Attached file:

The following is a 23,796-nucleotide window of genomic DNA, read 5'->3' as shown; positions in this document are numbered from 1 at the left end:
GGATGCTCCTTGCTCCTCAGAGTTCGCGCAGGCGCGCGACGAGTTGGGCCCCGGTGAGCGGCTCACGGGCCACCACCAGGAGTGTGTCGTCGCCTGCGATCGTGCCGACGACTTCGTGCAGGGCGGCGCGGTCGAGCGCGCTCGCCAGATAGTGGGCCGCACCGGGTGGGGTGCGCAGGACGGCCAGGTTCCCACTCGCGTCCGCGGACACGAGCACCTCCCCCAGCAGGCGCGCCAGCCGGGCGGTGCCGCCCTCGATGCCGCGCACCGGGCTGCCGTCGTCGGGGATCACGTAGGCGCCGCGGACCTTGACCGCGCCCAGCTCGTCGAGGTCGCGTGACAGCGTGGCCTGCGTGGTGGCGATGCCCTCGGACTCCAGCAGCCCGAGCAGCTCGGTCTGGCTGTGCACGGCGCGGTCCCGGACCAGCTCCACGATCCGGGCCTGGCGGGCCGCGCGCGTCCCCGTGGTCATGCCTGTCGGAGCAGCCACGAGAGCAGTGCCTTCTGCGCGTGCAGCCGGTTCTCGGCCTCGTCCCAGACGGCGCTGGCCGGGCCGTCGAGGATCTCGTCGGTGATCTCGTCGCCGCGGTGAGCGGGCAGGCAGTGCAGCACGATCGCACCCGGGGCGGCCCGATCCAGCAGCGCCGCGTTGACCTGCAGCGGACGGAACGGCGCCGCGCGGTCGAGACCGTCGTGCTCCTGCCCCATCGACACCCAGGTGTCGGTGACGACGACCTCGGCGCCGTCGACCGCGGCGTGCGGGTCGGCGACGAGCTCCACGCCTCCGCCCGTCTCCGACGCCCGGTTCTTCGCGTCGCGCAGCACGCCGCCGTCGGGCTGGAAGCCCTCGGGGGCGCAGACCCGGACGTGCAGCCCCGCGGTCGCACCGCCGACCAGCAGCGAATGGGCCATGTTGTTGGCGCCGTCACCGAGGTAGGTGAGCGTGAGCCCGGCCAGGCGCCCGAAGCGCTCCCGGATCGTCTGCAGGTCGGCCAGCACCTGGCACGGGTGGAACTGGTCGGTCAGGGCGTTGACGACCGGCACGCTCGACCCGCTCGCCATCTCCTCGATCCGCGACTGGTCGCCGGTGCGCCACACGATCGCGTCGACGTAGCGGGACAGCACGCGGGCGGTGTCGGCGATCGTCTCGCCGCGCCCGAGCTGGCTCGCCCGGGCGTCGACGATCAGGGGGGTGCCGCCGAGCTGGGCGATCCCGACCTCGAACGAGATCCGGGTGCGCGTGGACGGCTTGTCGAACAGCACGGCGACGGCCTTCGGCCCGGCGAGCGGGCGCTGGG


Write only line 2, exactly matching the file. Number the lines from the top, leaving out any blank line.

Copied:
GGATGCTCCTTGCTCCTCAGAGTTCGCGCAGGCGCGCGACGAGTTGGGCCCCGGTGAGCGGCTCACGGGCCACCACCAGGAGTGTGTCGTCGCCTGCGATCGTGCCGACGACTTCGTGCAGGGCGGCGCGGTCGAGCGCGCTCGCCAGATAGTGGGCCGCACCGGGTGGGGTGCGCAGGACGGCCAGGTTCCCACTCGCGTCCGCGGACACGAGCACCTCCCCCAGCAGGCGCGCCAGCCGGGCGGTGCCGCCCTCGATGCCGCGCACCGGGCTGCCGTCGTCGGGGATCACGTAGGCGCCGCGGACCTTGACCGCGCCCAGCTCGTCGAGGTCGCGTGACAGCGTGGCCTGCGTGGTGGCGATGCCCTCGGACTCCAGCAGCCCGAGCAGCTCGGTCTGGCTGTGCACGGCGCGGTCCCGGACCAGCTCCACGATCCGGGCCTGGCGGGCCGCGCGCGTCCCCGTGGTCATGCCTGTCGGAGCAGCCACGAGAGCAGTGCCTTCTGCGCGTGCAGCCGGTTCTCGGCCTCGTCCCAGACGGCGCTGGCCGGGCCGTCGAGGATCTCGTCGGTGATCTCGTCGCCGCGGTGAGCGGGCAGGCAGTGCAGCACGATCGCACCCGGGGCGGCCCGATCCAGCAGCGCCGCGTTGACCTGCAGCGGACGGAACGGCGCCGCGCGGTCGAGACCGTCGTGCTCCTGCCCCATCGACACCCAGGTGTCGGTGACGACGACCTCGGCGCCGTCGACCGCGGCGTGCGGGTCGGCGACGAGCTCCACGCCTCCGCCCGTCTCCGACGCCCGGTTCTTCGCGTCGCGCAGCACGCCGCCGTCGGGCTGGAAGCCCTCGGGGGCGCAGACCCGGACGTGCAGCCCCGCGGTCGCACCGCCGACCAGCAGCGAATGGGCCATGTTGTTGGCGCCGTCACCGAGGTAGGTGAGCGTGAGCCCGGCCAGGCGCCCGAAGCGCTCCCGGATCGTCTGCAGGTCGGCCAGCACCTGGCACGGGTGGAACTGGTCGGTCAGGGCGTTGACGACCGGCACGCTCGACCCGCTCGCCATCTCCTCGATCCGCGACTGGTCGCCGGTGCGCCACACGATCGCGTCGACGTAGCGGGACAGCACGCGGGCGGTGTCGGCGATCGTCTCGCCGCGCCCGAGCTGGCTCGCCCGGGCGTCGACGATCAGGGGGGTGCCGCCGAGCTGGGCGATCCCGACCTCGAACGAGATCCGGGTGCGCGTGGACGGCTTGTCGAACAGCACGGCGACGGCCTTCGGCCCGGCGAGCGGGCGCTGGG